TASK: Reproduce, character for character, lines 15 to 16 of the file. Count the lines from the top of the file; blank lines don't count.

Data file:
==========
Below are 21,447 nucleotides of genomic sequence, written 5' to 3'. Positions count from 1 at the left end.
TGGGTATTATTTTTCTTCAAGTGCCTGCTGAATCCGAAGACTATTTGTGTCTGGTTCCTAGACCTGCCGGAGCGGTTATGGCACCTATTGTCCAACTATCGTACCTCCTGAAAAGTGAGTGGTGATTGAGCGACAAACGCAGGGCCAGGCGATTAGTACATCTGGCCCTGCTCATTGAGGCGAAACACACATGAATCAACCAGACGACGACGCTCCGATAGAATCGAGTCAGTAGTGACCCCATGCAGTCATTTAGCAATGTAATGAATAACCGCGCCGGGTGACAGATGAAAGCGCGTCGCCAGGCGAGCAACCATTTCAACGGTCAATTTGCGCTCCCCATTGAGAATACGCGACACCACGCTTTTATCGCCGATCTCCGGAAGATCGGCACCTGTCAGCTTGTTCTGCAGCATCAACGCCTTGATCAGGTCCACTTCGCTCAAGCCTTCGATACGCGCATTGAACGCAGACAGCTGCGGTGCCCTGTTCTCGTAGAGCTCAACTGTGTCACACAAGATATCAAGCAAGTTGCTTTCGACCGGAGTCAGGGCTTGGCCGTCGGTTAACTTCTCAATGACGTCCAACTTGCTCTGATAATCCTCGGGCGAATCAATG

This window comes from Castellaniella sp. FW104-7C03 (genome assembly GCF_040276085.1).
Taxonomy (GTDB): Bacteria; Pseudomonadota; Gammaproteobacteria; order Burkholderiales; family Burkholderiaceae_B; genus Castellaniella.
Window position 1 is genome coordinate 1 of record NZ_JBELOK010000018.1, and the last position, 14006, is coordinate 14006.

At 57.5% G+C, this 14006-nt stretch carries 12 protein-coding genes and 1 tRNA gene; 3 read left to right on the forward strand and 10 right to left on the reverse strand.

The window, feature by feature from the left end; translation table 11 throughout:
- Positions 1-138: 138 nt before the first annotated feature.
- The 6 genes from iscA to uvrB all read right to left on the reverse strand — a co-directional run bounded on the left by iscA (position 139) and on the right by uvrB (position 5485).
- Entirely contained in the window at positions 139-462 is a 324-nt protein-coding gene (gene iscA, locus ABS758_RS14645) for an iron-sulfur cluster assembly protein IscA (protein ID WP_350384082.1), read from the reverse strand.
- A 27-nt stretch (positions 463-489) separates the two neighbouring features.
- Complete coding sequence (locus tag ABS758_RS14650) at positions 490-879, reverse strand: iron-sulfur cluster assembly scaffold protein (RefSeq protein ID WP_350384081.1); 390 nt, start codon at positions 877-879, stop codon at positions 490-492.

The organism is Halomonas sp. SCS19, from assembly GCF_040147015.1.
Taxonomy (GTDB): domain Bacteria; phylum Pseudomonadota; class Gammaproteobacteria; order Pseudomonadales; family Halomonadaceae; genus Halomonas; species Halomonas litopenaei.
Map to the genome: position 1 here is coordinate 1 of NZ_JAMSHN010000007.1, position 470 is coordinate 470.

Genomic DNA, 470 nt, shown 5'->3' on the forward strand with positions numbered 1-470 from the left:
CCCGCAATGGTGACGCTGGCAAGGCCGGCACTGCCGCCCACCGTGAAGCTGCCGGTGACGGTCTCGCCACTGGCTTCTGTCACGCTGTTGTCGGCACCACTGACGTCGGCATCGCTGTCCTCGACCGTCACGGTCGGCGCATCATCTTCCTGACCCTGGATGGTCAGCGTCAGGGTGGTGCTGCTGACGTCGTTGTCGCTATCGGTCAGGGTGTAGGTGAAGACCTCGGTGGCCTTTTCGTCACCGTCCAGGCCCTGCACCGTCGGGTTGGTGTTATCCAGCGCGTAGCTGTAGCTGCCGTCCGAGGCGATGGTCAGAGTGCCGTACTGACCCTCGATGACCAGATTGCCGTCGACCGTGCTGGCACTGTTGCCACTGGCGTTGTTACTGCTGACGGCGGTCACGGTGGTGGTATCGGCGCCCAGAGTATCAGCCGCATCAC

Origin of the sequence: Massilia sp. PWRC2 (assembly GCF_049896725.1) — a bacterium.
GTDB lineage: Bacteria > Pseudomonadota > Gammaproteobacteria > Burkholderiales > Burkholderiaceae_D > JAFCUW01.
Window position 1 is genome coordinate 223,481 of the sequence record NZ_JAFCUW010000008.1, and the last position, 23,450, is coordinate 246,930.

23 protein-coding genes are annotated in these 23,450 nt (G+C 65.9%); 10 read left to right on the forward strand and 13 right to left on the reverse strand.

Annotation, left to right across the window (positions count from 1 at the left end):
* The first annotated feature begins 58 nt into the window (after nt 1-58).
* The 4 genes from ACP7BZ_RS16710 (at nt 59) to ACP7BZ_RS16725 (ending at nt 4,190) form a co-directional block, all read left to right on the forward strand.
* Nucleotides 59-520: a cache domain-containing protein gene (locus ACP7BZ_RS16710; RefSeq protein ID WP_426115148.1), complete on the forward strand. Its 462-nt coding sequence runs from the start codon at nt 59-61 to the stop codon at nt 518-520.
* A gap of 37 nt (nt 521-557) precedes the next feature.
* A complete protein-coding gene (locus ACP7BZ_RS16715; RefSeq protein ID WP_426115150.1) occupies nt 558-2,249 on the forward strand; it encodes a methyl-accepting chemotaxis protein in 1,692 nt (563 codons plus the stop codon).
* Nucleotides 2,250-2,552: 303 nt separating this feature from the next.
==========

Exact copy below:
Map to the genome: position 1 here is coordinate 1 of NZ_JAMSHN010000007.1, position 470 is coordinate 470.

Genomic DNA, 470 nt, shown 5'->3' on the forward strand with positions numbered 1-470 from the left: